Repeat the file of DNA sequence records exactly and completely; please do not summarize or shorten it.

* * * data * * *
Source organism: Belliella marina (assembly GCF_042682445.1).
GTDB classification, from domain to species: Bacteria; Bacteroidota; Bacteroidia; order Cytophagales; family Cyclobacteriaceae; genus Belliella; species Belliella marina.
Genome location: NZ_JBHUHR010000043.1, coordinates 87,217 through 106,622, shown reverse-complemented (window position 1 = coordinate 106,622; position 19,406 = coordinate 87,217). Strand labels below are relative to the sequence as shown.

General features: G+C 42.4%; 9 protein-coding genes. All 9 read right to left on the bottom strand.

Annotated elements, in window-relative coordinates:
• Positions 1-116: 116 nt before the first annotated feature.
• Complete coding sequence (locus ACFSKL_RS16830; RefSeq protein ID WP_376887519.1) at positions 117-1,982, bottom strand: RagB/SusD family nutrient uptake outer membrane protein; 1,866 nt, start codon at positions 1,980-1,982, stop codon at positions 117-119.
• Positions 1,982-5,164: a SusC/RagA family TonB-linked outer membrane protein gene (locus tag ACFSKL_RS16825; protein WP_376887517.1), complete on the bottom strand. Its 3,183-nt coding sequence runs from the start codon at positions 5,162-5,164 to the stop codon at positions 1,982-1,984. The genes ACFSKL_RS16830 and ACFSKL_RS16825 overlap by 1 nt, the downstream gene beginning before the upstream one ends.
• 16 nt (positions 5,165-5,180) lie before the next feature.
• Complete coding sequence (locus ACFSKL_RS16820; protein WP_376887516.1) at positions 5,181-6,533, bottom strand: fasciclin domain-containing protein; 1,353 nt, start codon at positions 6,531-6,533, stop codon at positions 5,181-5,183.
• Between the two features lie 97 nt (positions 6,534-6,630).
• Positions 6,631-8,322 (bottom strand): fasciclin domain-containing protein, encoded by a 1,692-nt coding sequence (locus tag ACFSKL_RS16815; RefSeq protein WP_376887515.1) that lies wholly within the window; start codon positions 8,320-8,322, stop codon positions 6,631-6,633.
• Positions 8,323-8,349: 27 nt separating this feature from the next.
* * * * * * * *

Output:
Source organism: Belliella marina (assembly GCF_042682445.1).
GTDB classification, from domain to species: Bacteria; Bacteroidota; Bacteroidia; order Cytophagales; family Cyclobacteriaceae; genus Belliella; species Belliella marina.
Genome location: NZ_JBHUHR010000043.1, coordinates 87,217 through 106,622, shown reverse-complemented (window position 1 = coordinate 106,622; position 19,406 = coordinate 87,217). Strand labels below are relative to the sequence as shown.

General features: G+C 42.4%; 9 protein-coding genes. All 9 read right to left on the bottom strand.

Annotated elements, in window-relative coordinates:
• Positions 1-116: 116 nt before the first annotated feature.
• Complete coding sequence (locus ACFSKL_RS16830; RefSeq protein ID WP_376887519.1) at positions 117-1,982, bottom strand: RagB/SusD family nutrient uptake outer membrane protein; 1,866 nt, start codon at positions 1,980-1,982, stop codon at positions 117-119.
• Positions 1,982-5,164: a SusC/RagA family TonB-linked outer membrane protein gene (locus tag ACFSKL_RS16825; protein WP_376887517.1), complete on the bottom strand. Its 3,183-nt coding sequence runs from the start codon at positions 5,162-5,164 to the stop codon at positions 1,982-1,984. The genes ACFSKL_RS16830 and ACFSKL_RS16825 overlap by 1 nt, the downstream gene beginning before the upstream one ends.
• 16 nt (positions 5,165-5,180) lie before the next feature.
• Complete coding sequence (locus ACFSKL_RS16820; protein WP_376887516.1) at positions 5,181-6,533, bottom strand: fasciclin domain-containing protein; 1,353 nt, start codon at positions 6,531-6,533, stop codon at positions 5,181-5,183.
• Between the two features lie 97 nt (positions 6,534-6,630).
• Positions 6,631-8,322 (bottom strand): fasciclin domain-containing protein, encoded by a 1,692-nt coding sequence (locus tag ACFSKL_RS16815; RefSeq protein WP_376887515.1) that lies wholly within the window; start codon positions 8,320-8,322, stop codon positions 6,631-6,633.
• Positions 8,323-8,349: 27 nt separating this feature from the next.